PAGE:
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Panama Papers Update October 8, 2017

More than eighteen months after the first publication, the effects of the Panama Papers continue to reverberate around the globe. In Argentina, where political partisanship is a blood sport, Mossack Fonseca companies have become electoral fodder.

For years, Argentinian prosecutors and journalists have hunted for ill-gotten gains belonging to former president Cristina Fernández de Kirchner and her late husband’s. Initially, some of the fruits of the couple’s corruption were suspected to have flowed through a series of Mossfon Nevada shell companies. You can read more about the remarkable tale of the search for those assets in my forthcoming book the Secrecy World. And today, the former president and her children are currently under indictment over separate corruption charges, which Kirchner claims are politically motivated.

Recently, Laura Alonso, the head of Argentina’s anti-corruption office, said that Fernández de Kirchner also owns more than 60 properties in Miami purchased through “dirty money.” The properties are linked to an aide, Héctor “el Gordo” Muñoz. The Miami Herald located 16 properties, including a CVS drug store in Little Havana, in the Panama Papers connected Muñoz. The paper found no evidence of Kirchner’s direct involvement.

Alsono works for Argentina’s current president Mauricio Macri, an archrival of Kirchner. Macri himself was connected to Mossfon companies. After the revelations came out, a judge investigated allegations the companies were involved in money laundering and exonerated the president.

In Argentina, it’s nigh impossible to separate the allegations flying around from their political context. Last month, Fernández de Kirchner won a Senate seat against a Macri-backed candidate in what many see as a precursor to a battle royale in the 2019 presidential election. Thanks to the Panama Papers and other leak investigations, the offshore holdings of the candidates will surely figure in the campaigns.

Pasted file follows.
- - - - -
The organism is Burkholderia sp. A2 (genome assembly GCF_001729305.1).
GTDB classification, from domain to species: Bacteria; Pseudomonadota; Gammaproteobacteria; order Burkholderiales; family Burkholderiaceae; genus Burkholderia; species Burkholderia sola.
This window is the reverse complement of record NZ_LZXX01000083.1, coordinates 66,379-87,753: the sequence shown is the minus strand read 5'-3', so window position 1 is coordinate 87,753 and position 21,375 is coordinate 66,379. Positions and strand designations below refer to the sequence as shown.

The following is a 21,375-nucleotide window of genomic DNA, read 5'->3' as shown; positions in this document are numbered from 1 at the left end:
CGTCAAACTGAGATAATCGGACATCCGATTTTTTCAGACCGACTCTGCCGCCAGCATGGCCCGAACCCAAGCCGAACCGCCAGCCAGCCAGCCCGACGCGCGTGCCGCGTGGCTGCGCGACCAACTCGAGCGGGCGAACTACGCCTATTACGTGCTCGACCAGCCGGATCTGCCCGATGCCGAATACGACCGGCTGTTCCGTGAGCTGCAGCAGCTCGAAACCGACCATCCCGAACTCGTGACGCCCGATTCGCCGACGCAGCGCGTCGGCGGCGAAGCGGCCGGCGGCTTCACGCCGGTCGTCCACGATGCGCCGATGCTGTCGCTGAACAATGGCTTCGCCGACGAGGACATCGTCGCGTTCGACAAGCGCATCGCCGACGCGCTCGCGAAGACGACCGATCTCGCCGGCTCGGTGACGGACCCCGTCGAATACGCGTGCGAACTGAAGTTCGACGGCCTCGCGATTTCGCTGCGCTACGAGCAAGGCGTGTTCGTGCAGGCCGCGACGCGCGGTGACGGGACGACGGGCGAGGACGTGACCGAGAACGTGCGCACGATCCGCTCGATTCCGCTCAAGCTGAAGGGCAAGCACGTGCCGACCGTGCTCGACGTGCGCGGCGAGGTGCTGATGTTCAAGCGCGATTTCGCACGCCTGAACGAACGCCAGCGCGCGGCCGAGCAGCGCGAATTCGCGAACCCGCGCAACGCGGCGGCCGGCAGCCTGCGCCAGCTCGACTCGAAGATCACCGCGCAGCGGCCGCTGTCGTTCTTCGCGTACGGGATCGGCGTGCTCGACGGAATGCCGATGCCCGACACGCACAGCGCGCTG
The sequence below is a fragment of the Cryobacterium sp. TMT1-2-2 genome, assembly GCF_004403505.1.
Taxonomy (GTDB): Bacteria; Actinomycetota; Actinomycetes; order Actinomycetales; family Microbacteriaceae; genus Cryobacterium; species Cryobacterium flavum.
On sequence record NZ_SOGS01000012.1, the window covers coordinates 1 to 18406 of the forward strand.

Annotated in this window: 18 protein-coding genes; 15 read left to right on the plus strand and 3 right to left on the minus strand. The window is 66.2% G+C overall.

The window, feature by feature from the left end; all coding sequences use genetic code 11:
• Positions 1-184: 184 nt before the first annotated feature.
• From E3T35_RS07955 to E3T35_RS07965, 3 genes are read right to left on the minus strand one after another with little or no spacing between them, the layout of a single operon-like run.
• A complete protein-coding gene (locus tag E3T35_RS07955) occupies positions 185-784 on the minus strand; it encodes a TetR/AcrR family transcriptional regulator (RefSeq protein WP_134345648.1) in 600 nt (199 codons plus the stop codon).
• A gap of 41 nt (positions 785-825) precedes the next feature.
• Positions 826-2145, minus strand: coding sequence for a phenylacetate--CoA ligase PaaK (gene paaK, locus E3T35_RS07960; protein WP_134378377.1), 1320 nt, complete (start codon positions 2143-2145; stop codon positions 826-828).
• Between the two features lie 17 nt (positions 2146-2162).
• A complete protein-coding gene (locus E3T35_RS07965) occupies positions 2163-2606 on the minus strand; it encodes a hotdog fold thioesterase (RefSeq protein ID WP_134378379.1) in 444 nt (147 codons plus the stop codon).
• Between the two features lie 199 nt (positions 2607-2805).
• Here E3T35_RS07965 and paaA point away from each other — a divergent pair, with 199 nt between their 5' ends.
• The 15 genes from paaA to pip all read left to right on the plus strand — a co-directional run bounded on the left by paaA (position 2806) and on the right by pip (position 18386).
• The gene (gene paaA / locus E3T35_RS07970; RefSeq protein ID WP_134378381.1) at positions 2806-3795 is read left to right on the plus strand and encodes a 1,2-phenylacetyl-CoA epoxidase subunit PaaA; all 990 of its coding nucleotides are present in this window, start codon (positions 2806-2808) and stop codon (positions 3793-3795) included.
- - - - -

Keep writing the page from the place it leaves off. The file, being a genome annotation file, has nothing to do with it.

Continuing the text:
Meanwhile in Colombia, a slew of businessmen found in the Mossack Fonseca files were arrested in late September. They are accused of committing fraud and tax evasion, according to Colombia reports. At least fourteen major businesses, including a money-transfer company, are implicated in the investigation. Colombia’s financial crimes prosecutor alleged that Mossack Fonseca Colombia charged a fee between 2.5% and 4% for the value of assets held offshore.

Early Monday, Pakistan’s anti-corruption authorities arrested Muhammad Safdar, the son-in-law of former Prime Minister Nawaz Sharif in connection with corruption cases stemming from the Panama Papers. Sharif, his daughter, son-in-law, and his two sons all face charges over allegations the family held undisclosed assets abroad through secret Mossack Fonseca companies. The charges resulted in Sharif’s removal from office in July.

Giant Leak of Offshore Financial Records Exposes Global Array of Crime and Corruption

panama papers leak
By The International Consortium of Investigative Journalists

Millions of documents show heads of state, criminals and celebrities using secret hideaways in tax havens.

In this story

  • Files reveal the offshore holdings of 140 politicians and public officials from around the world
  • Current and former world leaders in the data include prime ministers of Iceland and Pakistan, the president of Ukraine, and the king of Saudi Arabia
  • More than 214,000 offshore entities appear in the leak, connected to people in more than 200 countries and territories
  • Major banks have driven the creation of hard-to-trace companies in offshore havensA massive leak of documents exposes the offshore holdings of 12 current and former world leaders and reveals how associates of Russian President Vladimir Putin secretly shuffled as much as $2 billion through banks and shadow companies.The leak also provides details of the hidden financial dealings of 128 more politicians and public officials around the world.The cache of 11.5 million records shows how a global industry of law firms and big banks sells financial secrecy to politicians, fraudsters and drug traffickers as well as billionaires, celebrities and sports stars.

    These are among the findings of a yearlong investigation by the International Consortium of Investigative Journalists, German newspaper Süddeutsche Zeitung and more than 100 other news organizations.

    The files expose offshore companies controlled by the prime ministers of Iceland and Pakistan, the king of Saudi Arabia and the children of the president of Azerbaijan.

    They also include at least 33 people and companies blacklisted by the U.S. government because of evidence that they’d been involved in wrongdoing, such as doing business with Mexican drug lords, terrorist organizations like Hezbollah or rogue nations like North Korea and Iran.

    One of those companies supplied fuel for the aircraft that the Syrian government used to bomb and kill thousands of its own citizens, U.S. authorities have charged.

    “These findings show how deeply ingrained harmful practices and criminality are in the offshore world,” said Gabriel Zucman, an economist at the University of California, Berkeley and author of “The Hidden Wealth of Nations: The Scourge of Tax Havens.” Zucman, who was briefed on the media partners’ investigation, said the release of the leaked documents should prompt governments to seek “concrete sanctions” against jurisdictions and institutions that peddle offshore secrecy.

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